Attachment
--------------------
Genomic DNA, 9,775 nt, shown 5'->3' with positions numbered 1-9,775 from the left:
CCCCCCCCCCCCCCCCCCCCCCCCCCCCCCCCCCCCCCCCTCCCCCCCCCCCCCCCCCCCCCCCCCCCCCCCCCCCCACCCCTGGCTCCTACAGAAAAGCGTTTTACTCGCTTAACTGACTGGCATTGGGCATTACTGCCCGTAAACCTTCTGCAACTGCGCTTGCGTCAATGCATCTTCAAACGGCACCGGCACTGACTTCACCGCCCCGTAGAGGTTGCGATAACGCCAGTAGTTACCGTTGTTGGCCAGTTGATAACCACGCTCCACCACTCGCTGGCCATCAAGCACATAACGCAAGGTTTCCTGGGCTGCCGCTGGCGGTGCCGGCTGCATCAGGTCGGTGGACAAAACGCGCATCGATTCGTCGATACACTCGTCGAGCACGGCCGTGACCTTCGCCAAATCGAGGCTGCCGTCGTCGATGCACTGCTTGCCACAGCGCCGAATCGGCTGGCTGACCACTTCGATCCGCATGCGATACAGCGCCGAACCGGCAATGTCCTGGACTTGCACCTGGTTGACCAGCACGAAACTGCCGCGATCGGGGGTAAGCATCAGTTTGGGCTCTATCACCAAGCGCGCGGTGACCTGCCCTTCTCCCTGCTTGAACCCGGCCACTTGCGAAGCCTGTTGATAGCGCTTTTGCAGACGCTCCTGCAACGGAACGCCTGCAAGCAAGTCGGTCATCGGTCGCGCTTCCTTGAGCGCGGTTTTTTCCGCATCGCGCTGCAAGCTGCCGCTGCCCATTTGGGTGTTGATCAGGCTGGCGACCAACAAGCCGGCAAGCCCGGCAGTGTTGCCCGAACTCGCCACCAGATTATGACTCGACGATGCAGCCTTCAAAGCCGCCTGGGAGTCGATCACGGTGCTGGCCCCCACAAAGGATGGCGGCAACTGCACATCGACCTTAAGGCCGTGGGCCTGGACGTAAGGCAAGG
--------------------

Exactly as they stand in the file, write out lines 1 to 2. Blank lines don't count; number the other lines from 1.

Genomic DNA, 9,775 nt, shown 5'->3' with positions numbered 1-9,775 from the left:
CCCCCCCCCCCCCCCCCCCCCCCCCCCCCCCCCCCCCCCCTCCCCCCCCCCCCCCCCCCCCCCCCCCCCCCCCCCCCACCCCTGGCTCCTACAGAAAAGCGTTTTACTCGCTTAACTGACTGGCATTGGGCATTACTGCCCGTAAACCTTCTGCAACTGCGCTTGCGTCAATGCATCTTCAAACGGCACCGGCACTGACTTCACCGCCCCGTAGAGGTTGCGATAACGCCAGTAGTTACCGTTGTTGGCCAGTTGATAACCACGCTCCACCACTCGCTGGCCATCAAGCACATAACGCAAGGTTTCCTGGGCTGCCGCTGGCGGTGCCGGCTGCATCAGGTCGGTGGACAAAACGCGCATCGATTCGTCGATACACTCGTCGAGCACGGCCGTGACCTTCGCCAAATCGAGGCTGCCGTCGTCGATGCACTGCTTGCCACAGCGCCGAATCGGCTGGCTGACCACTTCGATCCGCATGCGATACAGCGCCGAACCGGCAATGTCCTGGACTTGCACCTGGTTGACCAGCACGAAACTGCCGCGATCGGGGGTAAGCATCAGTTTGGGCTCTATCACCAAGCGCGCGGTGACCTGCCCTTCTCCCTGCTTGAACCCGGCCACTTGCGAAGCCTGTTGATAGCGCTTTTGCAGACGCTCCTGCAACGGAACGCCTGCAAGCAAGTCGGTCATCGGTCGCGCTTCCTTGAGCGCGGTTTTTTCCGCATCGCGCTGCAAGCTGCCGCTGCCCATTTGGGTGTTGATCAGGCTGGCGACCAACAAGCCGGCAAGCCCGGCAGTGTTGCCCGAACTCGCCACCAGATTATGACTCGACGATGCAGCCTTCAAAGCCGCCTGGGAGTCGATCACGGTGCTGGCCCCCACAAAGGATGGCGGCAACTGCACATCGACCTTAAGGCCGTGGGCCTGGACGTAAGGCAAGG